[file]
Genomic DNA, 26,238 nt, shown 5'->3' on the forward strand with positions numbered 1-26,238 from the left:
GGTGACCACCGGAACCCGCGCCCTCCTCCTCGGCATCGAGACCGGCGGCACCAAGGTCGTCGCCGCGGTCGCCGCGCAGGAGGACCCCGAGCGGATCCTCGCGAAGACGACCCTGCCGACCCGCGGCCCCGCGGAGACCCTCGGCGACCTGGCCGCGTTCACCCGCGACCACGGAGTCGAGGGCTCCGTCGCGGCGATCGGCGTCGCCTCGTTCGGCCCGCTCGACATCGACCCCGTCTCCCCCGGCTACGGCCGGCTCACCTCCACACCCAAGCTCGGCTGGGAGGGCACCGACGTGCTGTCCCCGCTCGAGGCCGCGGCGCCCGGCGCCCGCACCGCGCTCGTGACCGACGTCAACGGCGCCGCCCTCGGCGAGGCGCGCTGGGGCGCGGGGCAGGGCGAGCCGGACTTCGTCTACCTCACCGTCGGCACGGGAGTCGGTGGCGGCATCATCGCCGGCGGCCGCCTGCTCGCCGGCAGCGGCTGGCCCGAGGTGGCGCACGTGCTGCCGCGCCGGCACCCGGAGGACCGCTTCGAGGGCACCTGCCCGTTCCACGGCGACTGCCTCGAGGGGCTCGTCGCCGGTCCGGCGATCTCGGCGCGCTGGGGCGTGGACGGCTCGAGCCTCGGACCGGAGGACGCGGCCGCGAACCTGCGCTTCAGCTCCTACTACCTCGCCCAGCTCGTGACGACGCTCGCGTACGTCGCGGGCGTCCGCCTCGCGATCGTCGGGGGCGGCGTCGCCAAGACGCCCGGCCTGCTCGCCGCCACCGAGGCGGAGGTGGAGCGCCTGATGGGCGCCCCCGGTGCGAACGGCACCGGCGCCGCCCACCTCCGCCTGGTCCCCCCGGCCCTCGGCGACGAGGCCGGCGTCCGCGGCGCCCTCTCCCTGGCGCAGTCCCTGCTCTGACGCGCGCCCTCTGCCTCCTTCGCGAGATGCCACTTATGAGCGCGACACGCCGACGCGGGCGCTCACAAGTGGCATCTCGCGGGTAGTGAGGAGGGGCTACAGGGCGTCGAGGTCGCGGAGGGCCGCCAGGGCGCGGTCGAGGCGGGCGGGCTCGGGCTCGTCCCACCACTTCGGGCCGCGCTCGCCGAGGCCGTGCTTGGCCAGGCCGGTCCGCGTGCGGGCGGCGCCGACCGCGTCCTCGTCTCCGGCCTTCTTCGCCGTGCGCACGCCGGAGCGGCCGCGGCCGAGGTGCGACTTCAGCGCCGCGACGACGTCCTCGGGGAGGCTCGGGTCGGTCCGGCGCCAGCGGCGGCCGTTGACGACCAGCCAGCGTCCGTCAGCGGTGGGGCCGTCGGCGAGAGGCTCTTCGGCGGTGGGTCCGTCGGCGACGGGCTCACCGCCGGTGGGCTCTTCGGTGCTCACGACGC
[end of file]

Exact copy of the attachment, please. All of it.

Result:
Genomic DNA, 26,238 nt, shown 5'->3' on the forward strand with positions numbered 1-26,238 from the left:
GGTGACCACCGGAACCCGCGCCCTCCTCCTCGGCATCGAGACCGGCGGCACCAAGGTCGTCGCCGCGGTCGCCGCGCAGGAGGACCCCGAGCGGATCCTCGCGAAGACGACCCTGCCGACCCGCGGCCCCGCGGAGACCCTCGGCGACCTGGCCGCGTTCACCCGCGACCACGGAGTCGAGGGCTCCGTCGCGGCGATCGGCGTCGCCTCGTTCGGCCCGCTCGACATCGACCCCGTCTCCCCCGGCTACGGCCGGCTCACCTCCACACCCAAGCTCGGCTGGGAGGGCACCGACGTGCTGTCCCCGCTCGAGGCCGCGGCGCCCGGCGCCCGCACCGCGCTCGTGACCGACGTCAACGGCGCCGCCCTCGGCGAGGCGCGCTGGGGCGCGGGGCAGGGCGAGCCGGACTTCGTCTACCTCACCGTCGGCACGGGAGTCGGTGGCGGCATCATCGCCGGCGGCCGCCTGCTCGCCGGCAGCGGCTGGCCCGAGGTGGCGCACGTGCTGCCGCGCCGGCACCCGGAGGACCGCTTCGAGGGCACCTGCCCGTTCCACGGCGACTGCCTCGAGGGGCTCGTCGCCGGTCCGGCGATCTCGGCGCGCTGGGGCGTGGACGGCTCGAGCCTCGGACCGGAGGACGCGGCCGCGAACCTGCGCTTCAGCTCCTACTACCTCGCCCAGCTCGTGACGACGCTCGCGTACGTCGCGGGCGTCCGCCTCGCGATCGTCGGGGGCGGCGTCGCCAAGACGCCCGGCCTGCTCGCCGCCACCGAGGCGGAGGTGGAGCGCCTGATGGGCGCCCCCGGTGCGAACGGCACCGGCGCCGCCCACCTCCGCCTGGTCCCCCCGGCCCTCGGCGACGAGGCCGGCGTCCGCGGCGCCCTCTCCCTGGCGCAGTCCCTGCTCTGACGCGCGCCCTCTGCCTCCTTCGCGAGATGCCACTTATGAGCGCGACACGCCGACGCGGGCGCTCACAAGTGGCATCTCGCGGGTAGTGAGGAGGGGCTACAGGGCGTCGAGGTCGCGGAGGGCCGCCAGGGCGCGGTCGAGGCGGGCGGGCTCGGGCTCGTCCCACCACTTCGGGCCGCGCTCGCCGAGGCCGTGCTTGGCCAGGCCGGTCCGCGTGCGGGCGGCGCCGACCGCGTCCTCGTCTCCGGCCTTCTTCGCCGTGCGCACGCCGGAGCGGCCGCGGCCGAGGTGCGACTTCAGCGCCGCGACGACGTCCTCGGGGAGGCTCGGGTCGGTCCGGCGCCAGCGGCGGCCGTTGACGACCAGCCAGCGTCCGTCAGCGGTGGGGCCGTCGGCGAGAGGCTCTTCGGCGGTGGGTCCGTCGGCGACGGGCTCACCGCCGGTGGGCTCTTCGGTGCTCACGACGC